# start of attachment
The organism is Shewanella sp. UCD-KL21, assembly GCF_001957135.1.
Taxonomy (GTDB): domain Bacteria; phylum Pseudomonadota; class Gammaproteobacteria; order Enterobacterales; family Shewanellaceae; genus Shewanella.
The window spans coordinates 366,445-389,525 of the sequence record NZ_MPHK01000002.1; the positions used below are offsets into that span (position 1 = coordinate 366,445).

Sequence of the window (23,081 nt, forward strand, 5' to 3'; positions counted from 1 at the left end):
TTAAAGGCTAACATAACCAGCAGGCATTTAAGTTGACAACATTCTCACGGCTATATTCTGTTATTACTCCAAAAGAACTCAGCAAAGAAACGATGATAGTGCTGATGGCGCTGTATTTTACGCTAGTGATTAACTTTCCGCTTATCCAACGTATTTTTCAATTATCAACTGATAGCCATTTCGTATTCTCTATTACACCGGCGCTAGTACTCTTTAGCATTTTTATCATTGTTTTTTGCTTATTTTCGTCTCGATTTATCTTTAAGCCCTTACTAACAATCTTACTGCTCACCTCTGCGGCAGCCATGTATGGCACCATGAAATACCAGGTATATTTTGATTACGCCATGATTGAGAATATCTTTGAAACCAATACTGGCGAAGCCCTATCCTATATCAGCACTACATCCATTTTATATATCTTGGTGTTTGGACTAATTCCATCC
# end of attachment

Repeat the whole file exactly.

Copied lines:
The organism is Shewanella sp. UCD-KL21, assembly GCF_001957135.1.
Taxonomy (GTDB): domain Bacteria; phylum Pseudomonadota; class Gammaproteobacteria; order Enterobacterales; family Shewanellaceae; genus Shewanella.
The window spans coordinates 366,445-389,525 of the sequence record NZ_MPHK01000002.1; the positions used below are offsets into that span (position 1 = coordinate 366,445).

Sequence of the window (23,081 nt, forward strand, 5' to 3'; positions counted from 1 at the left end):
TTAAAGGCTAACATAACCAGCAGGCATTTAAGTTGACAACATTCTCACGGCTATATTCTGTTATTACTCCAAAAGAACTCAGCAAAGAAACGATGATAGTGCTGATGGCGCTGTATTTTACGCTAGTGATTAACTTTCCGCTTATCCAACGTATTTTTCAATTATCAACTGATAGCCATTTCGTATTCTCTATTACACCGGCGCTAGTACTCTTTAGCATTTTTATCATTGTTTTTTGCTTATTTTCGTCTCGATTTATCTTTAAGCCCTTACTAACAATCTTACTGCTCACCTCTGCGGCAGCCATGTATGGCACCATGAAATACCAGGTATATTTTGATTACGCCATGATTGAGAATATCTTTGAAACCAATACTGGCGAAGCCCTATCCTATATCAGCACTACATCCATTTTATATATCTTGGTGTTTGGACTAATTCCATCC